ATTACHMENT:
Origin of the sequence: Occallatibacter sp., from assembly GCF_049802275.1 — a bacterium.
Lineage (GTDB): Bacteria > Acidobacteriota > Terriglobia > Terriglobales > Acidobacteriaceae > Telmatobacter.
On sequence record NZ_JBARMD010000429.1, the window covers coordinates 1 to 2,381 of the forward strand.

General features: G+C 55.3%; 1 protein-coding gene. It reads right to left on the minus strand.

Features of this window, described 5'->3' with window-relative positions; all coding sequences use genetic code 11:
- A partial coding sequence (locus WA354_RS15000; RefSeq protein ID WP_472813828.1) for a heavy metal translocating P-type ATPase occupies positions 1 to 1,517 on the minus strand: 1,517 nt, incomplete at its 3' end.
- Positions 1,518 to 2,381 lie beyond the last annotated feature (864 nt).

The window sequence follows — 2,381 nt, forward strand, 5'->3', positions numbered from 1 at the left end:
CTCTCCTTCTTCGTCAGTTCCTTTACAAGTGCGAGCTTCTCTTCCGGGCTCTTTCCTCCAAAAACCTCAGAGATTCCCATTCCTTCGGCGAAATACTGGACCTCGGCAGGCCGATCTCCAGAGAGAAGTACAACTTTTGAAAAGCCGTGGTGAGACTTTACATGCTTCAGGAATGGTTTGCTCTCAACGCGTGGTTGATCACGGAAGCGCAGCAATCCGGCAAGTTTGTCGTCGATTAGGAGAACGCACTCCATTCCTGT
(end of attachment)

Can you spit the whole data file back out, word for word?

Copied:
Origin of the sequence: Occallatibacter sp., from assembly GCF_049802275.1 — a bacterium.
Lineage (GTDB): Bacteria > Acidobacteriota > Terriglobia > Terriglobales > Acidobacteriaceae > Telmatobacter.
On sequence record NZ_JBARMD010000429.1, the window covers coordinates 1 to 2,381 of the forward strand.

General features: G+C 55.3%; 1 protein-coding gene. It reads right to left on the minus strand.

Features of this window, described 5'->3' with window-relative positions; all coding sequences use genetic code 11:
- A partial coding sequence (locus WA354_RS15000; RefSeq protein ID WP_472813828.1) for a heavy metal translocating P-type ATPase occupies positions 1 to 1,517 on the minus strand: 1,517 nt, incomplete at its 3' end.
- Positions 1,518 to 2,381 lie beyond the last annotated feature (864 nt).

The window sequence follows — 2,381 nt, forward strand, 5'->3', positions numbered from 1 at the left end:
CTCTCCTTCTTCGTCAGTTCCTTTACAAGTGCGAGCTTCTCTTCCGGGCTCTTTCCTCCAAAAACCTCAGAGATTCCCATTCCTTCGGCGAAATACTGGACCTCGGCAGGCCGATCTCCAGAGAGAAGTACAACTTTTGAAAAGCCGTGGTGAGACTTTACATGCTTCAGGAATGGTTTGCTCTCAACGCGTGGTTGATCACGGAAGCGCAGCAATCCGGCAAGTTTGTCGTCGATTAGGAGAACGCACTCCATTCCTGT